8.2. Neuroendocrine PCOS-Related Traits in Macaque Models

Neuroendocrine hypothalamic dysfunction, long identified with PCOS in women [136], includes diminished hypothalamic responsiveness to the actions of E2 and P4 [137,138]. Altered hypothalamic response to E2 has relevance to perturbed metabolic function in hyperandrogenic females since rodent models have shown that T diminishes E2 action in the female hypothalamus [139], while estrogen receptor alpha (ERα)-expressing neurons in the ventromedial nucleus of the hypothalamus transduce the stimulatory effects of E2 on energy expenditure and body weight regulation [140,141,142,143]. Current studies in adult female macaques are discerning whether or not diminished hypothalamic expression of ERα or of the estrogen-synthesizing enzyme, aromatase (CYP19A1) emulate the low energy, hyper-adipose and hypergonadotropic female phenotype reminiscent of women with PCOS and mouse genetic model counterparts.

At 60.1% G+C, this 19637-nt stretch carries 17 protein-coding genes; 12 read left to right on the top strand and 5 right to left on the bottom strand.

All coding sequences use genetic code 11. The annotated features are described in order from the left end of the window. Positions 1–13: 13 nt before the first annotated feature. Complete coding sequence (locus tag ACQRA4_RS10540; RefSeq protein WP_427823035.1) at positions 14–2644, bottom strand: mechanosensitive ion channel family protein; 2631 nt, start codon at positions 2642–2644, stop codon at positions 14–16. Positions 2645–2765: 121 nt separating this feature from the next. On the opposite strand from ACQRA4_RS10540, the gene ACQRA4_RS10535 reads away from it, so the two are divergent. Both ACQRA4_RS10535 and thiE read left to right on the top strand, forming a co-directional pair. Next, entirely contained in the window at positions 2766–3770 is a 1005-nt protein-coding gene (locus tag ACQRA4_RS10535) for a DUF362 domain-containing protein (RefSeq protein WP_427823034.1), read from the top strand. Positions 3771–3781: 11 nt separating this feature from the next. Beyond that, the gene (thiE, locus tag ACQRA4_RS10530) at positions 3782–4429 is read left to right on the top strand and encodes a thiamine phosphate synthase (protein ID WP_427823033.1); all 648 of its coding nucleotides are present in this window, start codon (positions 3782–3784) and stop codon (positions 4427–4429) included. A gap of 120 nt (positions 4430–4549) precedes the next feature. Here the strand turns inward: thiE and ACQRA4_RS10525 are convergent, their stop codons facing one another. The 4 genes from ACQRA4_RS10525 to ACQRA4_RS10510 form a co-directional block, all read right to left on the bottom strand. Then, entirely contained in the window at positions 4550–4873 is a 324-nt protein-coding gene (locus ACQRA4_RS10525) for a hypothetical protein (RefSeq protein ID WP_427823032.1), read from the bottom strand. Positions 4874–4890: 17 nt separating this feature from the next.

When considering hypothalamic regulation of female reproduction, early-to-mid gestation T exposure induces the most comprehensive and compelling mimic of PCOS reproductive neuroendocrine dysfunction with increased episodic release of LH [34], and likely hypothalamic GnRH, increased pituitary LH responsiveness to exogenous GnRH [144], chronically elevated basal LH during both follicular and luteal phases of the menstrual cycle [112] as well as during anovulatory periods, with underlying failures of E2- and P4-mediated LH negative feedback [34]. Compromised steroid hormone actions implicate impaired ERα expression and/or action in hypothalamic neuropeptide regulation of GnRH episodic release, including ERα expressing kisspeptin and GABA neurons [145]. Peripubertal onset of T exposure transiently induces accelerated episodic release of LH in late adolescence, but this is lost in early adulthood when only follicular phase elevation of basal LH remains [35] in otherwise regularly cycling T-exposed females. In early-to-mid gestation T-exposed female macaques, persistent impairments in E2- and P4-mediated negative feedback regulation of hypothalamic LH, and likely GnRH, probably contribute to their more resilient PCOS-like neuroendocrine phenotype. In fact, it is precisely such faithful recapitulation of PCOS-typical diminished neuroendocrine action of E2 and P4 that makes this particular macaque model (model #3, Figure 1) so compelling as an etiopathogenic mimic of PCOS in women.